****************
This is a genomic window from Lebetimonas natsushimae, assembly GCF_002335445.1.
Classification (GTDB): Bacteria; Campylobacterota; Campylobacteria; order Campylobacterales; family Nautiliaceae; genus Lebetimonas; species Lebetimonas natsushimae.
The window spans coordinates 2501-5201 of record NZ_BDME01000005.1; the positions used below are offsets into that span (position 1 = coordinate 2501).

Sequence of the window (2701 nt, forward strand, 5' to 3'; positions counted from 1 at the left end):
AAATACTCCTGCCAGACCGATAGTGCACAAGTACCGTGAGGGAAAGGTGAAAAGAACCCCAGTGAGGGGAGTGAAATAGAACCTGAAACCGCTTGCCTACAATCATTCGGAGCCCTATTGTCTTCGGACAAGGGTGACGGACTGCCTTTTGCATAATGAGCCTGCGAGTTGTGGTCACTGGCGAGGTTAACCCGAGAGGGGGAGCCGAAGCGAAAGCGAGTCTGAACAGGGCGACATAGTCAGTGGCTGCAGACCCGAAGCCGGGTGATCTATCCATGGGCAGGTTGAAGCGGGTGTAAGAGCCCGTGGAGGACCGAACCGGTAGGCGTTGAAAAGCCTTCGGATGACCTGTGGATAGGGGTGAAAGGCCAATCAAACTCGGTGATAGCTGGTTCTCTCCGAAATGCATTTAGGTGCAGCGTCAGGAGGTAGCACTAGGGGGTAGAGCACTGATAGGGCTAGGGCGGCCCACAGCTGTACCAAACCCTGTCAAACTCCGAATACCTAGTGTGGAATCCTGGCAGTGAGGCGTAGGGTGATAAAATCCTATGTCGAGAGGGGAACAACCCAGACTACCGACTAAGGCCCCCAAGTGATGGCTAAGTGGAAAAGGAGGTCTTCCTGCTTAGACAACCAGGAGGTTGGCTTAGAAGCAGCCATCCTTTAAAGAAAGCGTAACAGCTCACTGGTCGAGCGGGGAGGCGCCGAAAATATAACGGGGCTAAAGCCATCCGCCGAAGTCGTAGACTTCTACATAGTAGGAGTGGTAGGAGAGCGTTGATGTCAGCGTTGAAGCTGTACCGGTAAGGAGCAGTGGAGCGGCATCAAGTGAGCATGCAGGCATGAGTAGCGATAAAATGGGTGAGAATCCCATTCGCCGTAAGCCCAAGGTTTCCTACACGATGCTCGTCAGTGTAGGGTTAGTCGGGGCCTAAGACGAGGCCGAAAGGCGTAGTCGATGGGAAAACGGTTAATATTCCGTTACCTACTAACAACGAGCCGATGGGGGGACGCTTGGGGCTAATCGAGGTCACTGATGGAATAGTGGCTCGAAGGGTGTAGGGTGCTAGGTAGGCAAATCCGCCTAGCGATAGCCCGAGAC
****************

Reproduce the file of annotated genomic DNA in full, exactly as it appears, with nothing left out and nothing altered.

This is a genomic window from Lebetimonas natsushimae, assembly GCF_002335445.1.
Classification (GTDB): Bacteria; Campylobacterota; Campylobacteria; order Campylobacterales; family Nautiliaceae; genus Lebetimonas; species Lebetimonas natsushimae.
The window spans coordinates 2501-5201 of record NZ_BDME01000005.1; the positions used below are offsets into that span (position 1 = coordinate 2501).

Sequence of the window (2701 nt, forward strand, 5' to 3'; positions counted from 1 at the left end):
AAATACTCCTGCCAGACCGATAGTGCACAAGTACCGTGAGGGAAAGGTGAAAAGAACCCCAGTGAGGGGAGTGAAATAGAACCTGAAACCGCTTGCCTACAATCATTCGGAGCCCTATTGTCTTCGGACAAGGGTGACGGACTGCCTTTTGCATAATGAGCCTGCGAGTTGTGGTCACTGGCGAGGTTAACCCGAGAGGGGGAGCCGAAGCGAAAGCGAGTCTGAACAGGGCGACATAGTCAGTGGCTGCAGACCCGAAGCCGGGTGATCTATCCATGGGCAGGTTGAAGCGGGTGTAAGAGCCCGTGGAGGACCGAACCGGTAGGCGTTGAAAAGCCTTCGGATGACCTGTGGATAGGGGTGAAAGGCCAATCAAACTCGGTGATAGCTGGTTCTCTCCGAAATGCATTTAGGTGCAGCGTCAGGAGGTAGCACTAGGGGGTAGAGCACTGATAGGGCTAGGGCGGCCCACAGCTGTACCAAACCCTGTCAAACTCCGAATACCTAGTGTGGAATCCTGGCAGTGAGGCGTAGGGTGATAAAATCCTATGTCGAGAGGGGAACAACCCAGACTACCGACTAAGGCCCCCAAGTGATGGCTAAGTGGAAAAGGAGGTCTTCCTGCTTAGACAACCAGGAGGTTGGCTTAGAAGCAGCCATCCTTTAAAGAAAGCGTAACAGCTCACTGGTCGAGCGGGGAGGCGCCGAAAATATAACGGGGCTAAAGCCATCCGCCGAAGTCGTAGACTTCTACATAGTAGGAGTGGTAGGAGAGCGTTGATGTCAGCGTTGAAGCTGTACCGGTAAGGAGCAGTGGAGCGGCATCAAGTGAGCATGCAGGCATGAGTAGCGATAAAATGGGTGAGAATCCCATTCGCCGTAAGCCCAAGGTTTCCTACACGATGCTCGTCAGTGTAGGGTTAGTCGGGGCCTAAGACGAGGCCGAAAGGCGTAGTCGATGGGAAAACGGTTAATATTCCGTTACCTACTAACAACGAGCCGATGGGGGGACGCTTGGGGCTAATCGAGGTCACTGATGGAATAGTGGCTCGAAGGGTGTAGGGTGCTAGGTAGGCAAATCCGCCTAGCGATAGCCCGAGAC